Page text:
A drug problem led Ricardo Urbina Sanchez, 18, to drop out of high school in 2010, but thanks to the new Magic Johnson Bridgescape Academy, he’s getting a second chance to earn a degree.
He was one of 85 students to enter the Durham Public Schools academy at the Horton Career and Resource Center in East Durham on Aug. 26. The students, all 18 to 21 and former dropouts, work in shifts – from 10:30 a.m. to 2:30 p.m., or from 2:30 to 6:30 p.m.
Urbina Sanchez says that two years after dropping out, he’s cleaned up and seen enough of the real world to settle in to his studies. He didn’t want a future of working minimum-wage jobs like he had to do for those two years.
“It’s perfect. It’s exactly what I needed,” Urbina Sanchez said of the program. “We’re all focused. Everyone here is taking it seriously, so you don’t have any fooling around.”
Students are responsible for getting to school themselves. Urbina Sanchez has no car and has to get rides from classmates every day.
With only one 15-minute break during their shift, there’s not much time for lunch, he said. He tries to make sure he gets a good breakfast, or else he has to rely on vending machines.
There’s room for 50 students in the 200-square-foot room the school calls home at the refurbished Holton Center. They sit in front of computer screens and get their lessons online as classical music plays in the room.
Each student works at his or her own pace in four core subjects: math, science, English and social studies. There are four teachers – one for each of the core subjects.
JuJuan James, 18, said that with four teachers in the room with 50 students, it’s easier to get attention when he needs individual help. That help, the ability to work at his own pace, and the later start to the school day have James hopeful that he will graduate.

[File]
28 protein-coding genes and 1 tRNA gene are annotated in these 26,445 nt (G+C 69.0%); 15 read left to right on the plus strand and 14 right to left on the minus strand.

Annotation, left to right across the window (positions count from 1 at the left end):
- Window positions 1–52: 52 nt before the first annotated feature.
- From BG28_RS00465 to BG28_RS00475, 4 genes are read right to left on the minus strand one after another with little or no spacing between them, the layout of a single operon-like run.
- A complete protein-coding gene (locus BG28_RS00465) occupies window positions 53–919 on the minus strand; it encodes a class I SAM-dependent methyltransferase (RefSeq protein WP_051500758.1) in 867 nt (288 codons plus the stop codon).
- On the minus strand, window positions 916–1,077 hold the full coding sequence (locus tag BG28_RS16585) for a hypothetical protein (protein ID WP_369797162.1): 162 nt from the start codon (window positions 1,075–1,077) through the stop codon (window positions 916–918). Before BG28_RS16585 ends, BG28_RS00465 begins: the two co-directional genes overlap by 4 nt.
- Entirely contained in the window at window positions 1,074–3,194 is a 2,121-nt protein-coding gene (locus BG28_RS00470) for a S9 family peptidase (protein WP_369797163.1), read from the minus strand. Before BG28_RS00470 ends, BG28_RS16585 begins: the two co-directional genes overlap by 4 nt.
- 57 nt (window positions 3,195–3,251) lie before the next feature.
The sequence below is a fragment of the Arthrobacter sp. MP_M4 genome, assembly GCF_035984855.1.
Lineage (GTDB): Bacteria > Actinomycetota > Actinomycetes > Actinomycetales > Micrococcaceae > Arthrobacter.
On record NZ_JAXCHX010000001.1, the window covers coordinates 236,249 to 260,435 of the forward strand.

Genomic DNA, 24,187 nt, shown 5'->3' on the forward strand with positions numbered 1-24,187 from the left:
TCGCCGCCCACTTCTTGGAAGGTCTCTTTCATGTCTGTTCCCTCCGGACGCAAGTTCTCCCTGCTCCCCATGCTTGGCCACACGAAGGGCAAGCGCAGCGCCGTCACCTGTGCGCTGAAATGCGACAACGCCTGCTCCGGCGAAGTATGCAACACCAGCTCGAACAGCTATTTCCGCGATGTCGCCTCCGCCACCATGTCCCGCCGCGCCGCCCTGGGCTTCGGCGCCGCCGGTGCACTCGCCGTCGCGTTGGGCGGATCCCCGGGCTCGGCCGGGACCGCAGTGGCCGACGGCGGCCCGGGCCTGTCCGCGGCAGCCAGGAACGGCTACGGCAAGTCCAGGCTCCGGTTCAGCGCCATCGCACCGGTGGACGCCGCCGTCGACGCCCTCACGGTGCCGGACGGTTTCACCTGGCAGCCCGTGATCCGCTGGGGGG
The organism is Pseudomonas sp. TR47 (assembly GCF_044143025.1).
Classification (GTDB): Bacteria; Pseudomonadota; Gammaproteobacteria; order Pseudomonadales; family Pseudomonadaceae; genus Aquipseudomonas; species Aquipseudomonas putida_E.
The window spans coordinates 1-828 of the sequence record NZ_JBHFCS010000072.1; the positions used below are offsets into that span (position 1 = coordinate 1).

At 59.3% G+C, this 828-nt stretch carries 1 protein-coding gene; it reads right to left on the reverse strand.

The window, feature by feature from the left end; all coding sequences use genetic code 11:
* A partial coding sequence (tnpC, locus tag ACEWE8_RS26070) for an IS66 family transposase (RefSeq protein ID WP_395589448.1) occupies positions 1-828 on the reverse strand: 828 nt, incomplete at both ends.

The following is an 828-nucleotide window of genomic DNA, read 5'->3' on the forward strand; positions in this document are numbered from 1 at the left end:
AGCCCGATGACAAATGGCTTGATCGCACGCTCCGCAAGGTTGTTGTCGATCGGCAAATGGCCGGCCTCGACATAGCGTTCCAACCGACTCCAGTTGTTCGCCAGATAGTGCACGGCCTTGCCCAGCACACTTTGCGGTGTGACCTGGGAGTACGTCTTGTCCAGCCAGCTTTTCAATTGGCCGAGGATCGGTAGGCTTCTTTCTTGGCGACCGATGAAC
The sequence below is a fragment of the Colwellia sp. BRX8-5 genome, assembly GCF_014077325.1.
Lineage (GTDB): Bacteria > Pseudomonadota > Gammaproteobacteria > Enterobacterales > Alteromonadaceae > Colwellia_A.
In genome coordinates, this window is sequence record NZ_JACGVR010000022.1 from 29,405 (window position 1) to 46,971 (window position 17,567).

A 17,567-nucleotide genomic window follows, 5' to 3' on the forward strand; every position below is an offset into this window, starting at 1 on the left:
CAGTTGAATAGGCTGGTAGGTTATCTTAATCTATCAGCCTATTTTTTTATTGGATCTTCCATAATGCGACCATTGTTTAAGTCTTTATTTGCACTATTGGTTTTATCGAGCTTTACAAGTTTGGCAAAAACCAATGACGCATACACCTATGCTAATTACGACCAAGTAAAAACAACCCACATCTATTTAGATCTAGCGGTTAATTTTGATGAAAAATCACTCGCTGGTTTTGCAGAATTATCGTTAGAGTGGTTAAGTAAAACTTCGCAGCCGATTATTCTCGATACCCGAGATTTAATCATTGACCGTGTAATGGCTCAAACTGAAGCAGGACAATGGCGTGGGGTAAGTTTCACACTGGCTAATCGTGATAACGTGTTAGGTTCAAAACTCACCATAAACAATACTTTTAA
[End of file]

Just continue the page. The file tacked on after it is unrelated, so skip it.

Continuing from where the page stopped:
“I’m not a morning person,” James said.
Principal Dan Gilfort said the administration also works to be flexible with students who might have a child or ailing parent.
“Most kids don’t grow up wanting to be dropouts,” Gilfort said, “but somewhere their lives got off track. The chance to get a high school diploma from Durham Public Schools is something they really want, and they’re making the most of if.”
The dropout rate for Durham Public Schools is about 3.7 percent.
Magic Johnson Bridgescape Academies are also operating in Ohio, New Jersey and Pennsylvania.
The school’s namesake, former basketball superstar Earvin “Magic” Johnson, formed a partnership with EdisonLearning to help operate the Magic Johnson Bridgescape Academies.
“As many as one quarter of our nation’s students are not finishing high school,” he said on the Durham Public Schools’ website. “Our goal is to ensure that no student falls through the cracks, and that all students have the opportunity to receive their high school diplomas and be fully prepared for college or the workplace.”
In Durham, the academy is part of the Performance Learning Center, a nontraditional high school also housed at the Holton Center that offers help for students who are enrolled in high school but struggling in a traditional setting. EdisonLearning covers two-thirds of the instruction costs. Federal money helped set up the academy.
Gilfort, who serves as principal the Performance Learning Center as well as the Magic Johnson Academy, comes from a counseling background. He was serving as assistant principal of Northern High School when the Performance Learning Center was formed and decided he wanted to try something different.
As assistant principal at Northern, he was seeing the same struggling students over and over again, and jumped at the chance to help students in a different setting.
Magic Johnson Academy takes a holistic approach toward its students, according to Program Director Lorenzo Johnson Jr., meeting them where they are academically but pushing them to succeed.
A student who starts with no credits and really pushes hard could finish in two and a half years, he said. It really just depends on how fast each student wants to work. The program is set up so that they can continue to work online at home outside of school hours if they really want to speed up the process.
“Our philosophy is, they’ve been out of school long enough, so they don’t have time for any gaps,” Lorenzo Johnson said.